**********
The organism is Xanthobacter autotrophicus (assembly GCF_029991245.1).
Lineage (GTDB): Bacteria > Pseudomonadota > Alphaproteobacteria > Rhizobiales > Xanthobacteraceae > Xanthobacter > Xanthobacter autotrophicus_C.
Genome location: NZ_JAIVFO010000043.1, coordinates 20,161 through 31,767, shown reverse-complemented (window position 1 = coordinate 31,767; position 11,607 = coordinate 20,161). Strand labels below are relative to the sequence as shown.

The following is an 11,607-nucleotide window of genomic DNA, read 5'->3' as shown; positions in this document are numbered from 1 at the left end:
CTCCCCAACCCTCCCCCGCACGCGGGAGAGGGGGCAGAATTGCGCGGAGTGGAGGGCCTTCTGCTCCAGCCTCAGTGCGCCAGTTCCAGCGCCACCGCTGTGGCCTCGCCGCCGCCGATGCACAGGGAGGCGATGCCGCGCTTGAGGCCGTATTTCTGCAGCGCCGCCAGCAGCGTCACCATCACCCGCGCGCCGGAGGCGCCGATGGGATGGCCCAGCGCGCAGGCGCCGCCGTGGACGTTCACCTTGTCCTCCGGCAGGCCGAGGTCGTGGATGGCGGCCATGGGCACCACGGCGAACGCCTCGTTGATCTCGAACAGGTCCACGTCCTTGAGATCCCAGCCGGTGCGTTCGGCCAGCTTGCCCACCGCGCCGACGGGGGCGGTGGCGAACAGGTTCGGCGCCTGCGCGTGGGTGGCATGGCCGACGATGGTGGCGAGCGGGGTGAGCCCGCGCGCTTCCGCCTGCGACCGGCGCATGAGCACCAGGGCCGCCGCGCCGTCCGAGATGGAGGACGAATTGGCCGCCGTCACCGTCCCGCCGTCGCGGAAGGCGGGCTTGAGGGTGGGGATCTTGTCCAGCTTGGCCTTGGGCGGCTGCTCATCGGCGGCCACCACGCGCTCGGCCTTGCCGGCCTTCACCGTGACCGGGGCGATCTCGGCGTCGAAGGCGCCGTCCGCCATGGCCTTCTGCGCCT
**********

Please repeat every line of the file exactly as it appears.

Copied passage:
The organism is Xanthobacter autotrophicus (assembly GCF_029991245.1).
Lineage (GTDB): Bacteria > Pseudomonadota > Alphaproteobacteria > Rhizobiales > Xanthobacteraceae > Xanthobacter > Xanthobacter autotrophicus_C.
Genome location: NZ_JAIVFO010000043.1, coordinates 20,161 through 31,767, shown reverse-complemented (window position 1 = coordinate 31,767; position 11,607 = coordinate 20,161). Strand labels below are relative to the sequence as shown.

The following is an 11,607-nucleotide window of genomic DNA, read 5'->3' as shown; positions in this document are numbered from 1 at the left end:
CTCCCCAACCCTCCCCCGCACGCGGGAGAGGGGGCAGAATTGCGCGGAGTGGAGGGCCTTCTGCTCCAGCCTCAGTGCGCCAGTTCCAGCGCCACCGCTGTGGCCTCGCCGCCGCCGATGCACAGGGAGGCGATGCCGCGCTTGAGGCCGTATTTCTGCAGCGCCGCCAGCAGCGTCACCATCACCCGCGCGCCGGAGGCGCCGATGGGATGGCCCAGCGCGCAGGCGCCGCCGTGGACGTTCACCTTGTCCTCCGGCAGGCCGAGGTCGTGGATGGCGGCCATGGGCACCACGGCGAACGCCTCGTTGATCTCGAACAGGTCCACGTCCTTGAGATCCCAGCCGGTGCGTTCGGCCAGCTTGCCCACCGCGCCGACGGGGGCGGTGGCGAACAGGTTCGGCGCCTGCGCGTGGGTGGCATGGCCGACGATGGTGGCGAGCGGGGTGAGCCCGCGCGCTTCCGCCTGCGACCGGCGCATGAGCACCAGGGCCGCCGCGCCGTCCGAGATGGAGGACGAATTGGCCGCCGTCACCGTCCCGCCGTCGCGGAAGGCGGGCTTGAGGGTGGGGATCTTGTCCAGCTTGGCCTTGGGCGGCTGCTCATCGGCGGCCACCACGCGCTCGGCCTTGCCGGCCTTCACCGTGACCGGGGCGATCTCGGCGTCGAAGGCGCCGTCCGCCATGGCCTTCTGCGCCT